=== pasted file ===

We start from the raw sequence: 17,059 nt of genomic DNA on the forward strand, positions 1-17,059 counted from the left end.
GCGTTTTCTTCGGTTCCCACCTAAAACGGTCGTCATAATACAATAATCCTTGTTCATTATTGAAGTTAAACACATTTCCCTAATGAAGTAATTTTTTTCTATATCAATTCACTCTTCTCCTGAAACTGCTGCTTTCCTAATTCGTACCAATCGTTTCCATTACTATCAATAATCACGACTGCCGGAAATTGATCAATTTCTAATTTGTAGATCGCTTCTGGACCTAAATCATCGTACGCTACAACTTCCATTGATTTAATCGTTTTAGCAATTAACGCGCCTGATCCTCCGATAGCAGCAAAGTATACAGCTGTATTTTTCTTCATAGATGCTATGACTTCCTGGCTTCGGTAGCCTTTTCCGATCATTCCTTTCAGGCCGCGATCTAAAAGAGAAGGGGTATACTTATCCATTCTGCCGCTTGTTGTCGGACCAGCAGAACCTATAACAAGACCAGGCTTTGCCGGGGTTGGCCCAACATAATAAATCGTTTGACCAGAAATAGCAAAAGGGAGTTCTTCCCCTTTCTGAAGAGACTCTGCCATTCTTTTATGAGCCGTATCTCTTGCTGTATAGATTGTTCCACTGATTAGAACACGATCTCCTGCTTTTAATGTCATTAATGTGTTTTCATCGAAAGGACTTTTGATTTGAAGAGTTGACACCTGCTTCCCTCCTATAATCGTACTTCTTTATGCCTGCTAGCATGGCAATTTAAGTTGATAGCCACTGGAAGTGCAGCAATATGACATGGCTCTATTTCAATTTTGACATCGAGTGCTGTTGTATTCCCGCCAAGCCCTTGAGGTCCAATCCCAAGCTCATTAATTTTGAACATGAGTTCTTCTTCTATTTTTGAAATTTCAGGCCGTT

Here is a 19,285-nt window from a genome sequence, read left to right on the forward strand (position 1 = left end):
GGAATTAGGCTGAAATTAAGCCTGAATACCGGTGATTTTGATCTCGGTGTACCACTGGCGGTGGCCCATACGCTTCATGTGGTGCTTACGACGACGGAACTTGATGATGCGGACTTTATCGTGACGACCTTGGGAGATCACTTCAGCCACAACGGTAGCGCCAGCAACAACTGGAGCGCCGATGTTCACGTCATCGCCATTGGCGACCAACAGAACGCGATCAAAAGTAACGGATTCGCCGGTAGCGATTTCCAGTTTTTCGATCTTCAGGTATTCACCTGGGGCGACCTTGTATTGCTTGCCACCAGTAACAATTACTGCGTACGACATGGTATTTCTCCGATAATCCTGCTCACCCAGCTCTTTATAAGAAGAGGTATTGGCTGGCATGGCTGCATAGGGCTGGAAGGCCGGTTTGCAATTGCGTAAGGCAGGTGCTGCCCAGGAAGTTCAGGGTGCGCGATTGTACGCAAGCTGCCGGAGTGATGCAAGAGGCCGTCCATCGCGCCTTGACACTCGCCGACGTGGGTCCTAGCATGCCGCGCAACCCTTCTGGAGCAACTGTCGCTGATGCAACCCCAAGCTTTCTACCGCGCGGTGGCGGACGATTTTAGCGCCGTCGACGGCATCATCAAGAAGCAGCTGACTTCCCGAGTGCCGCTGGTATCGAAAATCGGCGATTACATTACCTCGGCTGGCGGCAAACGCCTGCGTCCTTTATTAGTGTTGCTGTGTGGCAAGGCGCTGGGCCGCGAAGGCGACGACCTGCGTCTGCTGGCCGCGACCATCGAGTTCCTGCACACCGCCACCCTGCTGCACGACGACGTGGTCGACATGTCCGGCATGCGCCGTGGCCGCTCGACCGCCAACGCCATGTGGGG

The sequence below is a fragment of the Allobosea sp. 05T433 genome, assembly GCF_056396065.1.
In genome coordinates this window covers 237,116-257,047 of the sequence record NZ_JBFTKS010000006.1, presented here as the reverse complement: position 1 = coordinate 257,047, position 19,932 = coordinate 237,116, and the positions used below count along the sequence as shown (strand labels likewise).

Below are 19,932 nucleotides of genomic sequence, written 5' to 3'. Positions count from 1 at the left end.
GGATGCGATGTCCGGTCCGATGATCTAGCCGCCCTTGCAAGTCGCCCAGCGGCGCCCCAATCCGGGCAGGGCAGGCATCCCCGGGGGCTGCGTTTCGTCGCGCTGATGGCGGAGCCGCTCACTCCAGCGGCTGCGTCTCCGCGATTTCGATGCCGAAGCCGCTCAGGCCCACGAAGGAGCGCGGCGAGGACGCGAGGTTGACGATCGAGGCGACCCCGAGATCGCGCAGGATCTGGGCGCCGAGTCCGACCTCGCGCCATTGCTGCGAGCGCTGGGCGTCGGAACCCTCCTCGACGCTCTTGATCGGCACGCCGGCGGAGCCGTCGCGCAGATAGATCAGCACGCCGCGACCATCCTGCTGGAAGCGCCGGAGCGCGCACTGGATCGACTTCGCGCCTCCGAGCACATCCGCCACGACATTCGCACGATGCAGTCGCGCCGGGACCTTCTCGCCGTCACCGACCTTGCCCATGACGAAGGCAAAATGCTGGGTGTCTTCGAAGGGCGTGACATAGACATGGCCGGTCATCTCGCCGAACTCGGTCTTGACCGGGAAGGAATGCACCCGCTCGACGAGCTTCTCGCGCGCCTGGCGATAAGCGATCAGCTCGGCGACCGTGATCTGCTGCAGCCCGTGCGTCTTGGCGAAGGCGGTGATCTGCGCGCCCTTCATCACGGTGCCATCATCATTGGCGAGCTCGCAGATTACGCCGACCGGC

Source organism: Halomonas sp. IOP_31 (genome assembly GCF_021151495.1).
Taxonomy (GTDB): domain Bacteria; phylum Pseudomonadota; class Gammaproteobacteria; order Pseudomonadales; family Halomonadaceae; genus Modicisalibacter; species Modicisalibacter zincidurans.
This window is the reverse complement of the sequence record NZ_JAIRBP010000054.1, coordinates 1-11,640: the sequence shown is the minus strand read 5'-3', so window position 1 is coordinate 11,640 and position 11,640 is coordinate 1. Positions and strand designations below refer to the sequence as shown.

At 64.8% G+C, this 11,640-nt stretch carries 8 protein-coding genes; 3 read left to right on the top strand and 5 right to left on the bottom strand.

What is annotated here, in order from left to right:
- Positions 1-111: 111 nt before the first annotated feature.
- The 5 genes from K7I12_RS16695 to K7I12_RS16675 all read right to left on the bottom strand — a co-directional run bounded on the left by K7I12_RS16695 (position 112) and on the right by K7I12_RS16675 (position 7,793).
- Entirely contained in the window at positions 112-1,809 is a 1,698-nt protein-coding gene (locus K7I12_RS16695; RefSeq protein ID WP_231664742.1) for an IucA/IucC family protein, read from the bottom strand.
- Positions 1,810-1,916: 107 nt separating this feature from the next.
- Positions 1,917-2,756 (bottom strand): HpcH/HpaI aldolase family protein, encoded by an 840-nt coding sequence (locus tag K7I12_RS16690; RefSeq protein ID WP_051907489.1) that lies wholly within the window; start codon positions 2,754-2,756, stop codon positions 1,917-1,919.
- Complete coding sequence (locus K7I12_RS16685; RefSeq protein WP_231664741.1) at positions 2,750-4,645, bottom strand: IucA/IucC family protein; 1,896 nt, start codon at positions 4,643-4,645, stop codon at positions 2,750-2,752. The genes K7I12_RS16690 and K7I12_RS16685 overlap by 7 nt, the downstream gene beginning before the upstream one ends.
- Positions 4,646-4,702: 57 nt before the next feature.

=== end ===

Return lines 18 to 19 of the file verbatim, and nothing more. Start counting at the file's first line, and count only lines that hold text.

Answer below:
- Positions 1,917-2,756 (bottom strand): HpcH/HpaI aldolase family protein, encoded by an 840-nt coding sequence (locus tag K7I12_RS16690; RefSeq protein ID WP_051907489.1) that lies wholly within the window; start codon positions 2,754-2,756, stop codon positions 1,917-1,919.
- Complete coding sequence (locus K7I12_RS16685; RefSeq protein WP_231664741.1) at positions 2,750-4,645, bottom strand: IucA/IucC family protein; 1,896 nt, start codon at positions 4,643-4,645, stop codon at positions 2,750-2,752. The genes K7I12_RS16690 and K7I12_RS16685 overlap by 7 nt, the downstream gene beginning before the upstream one ends.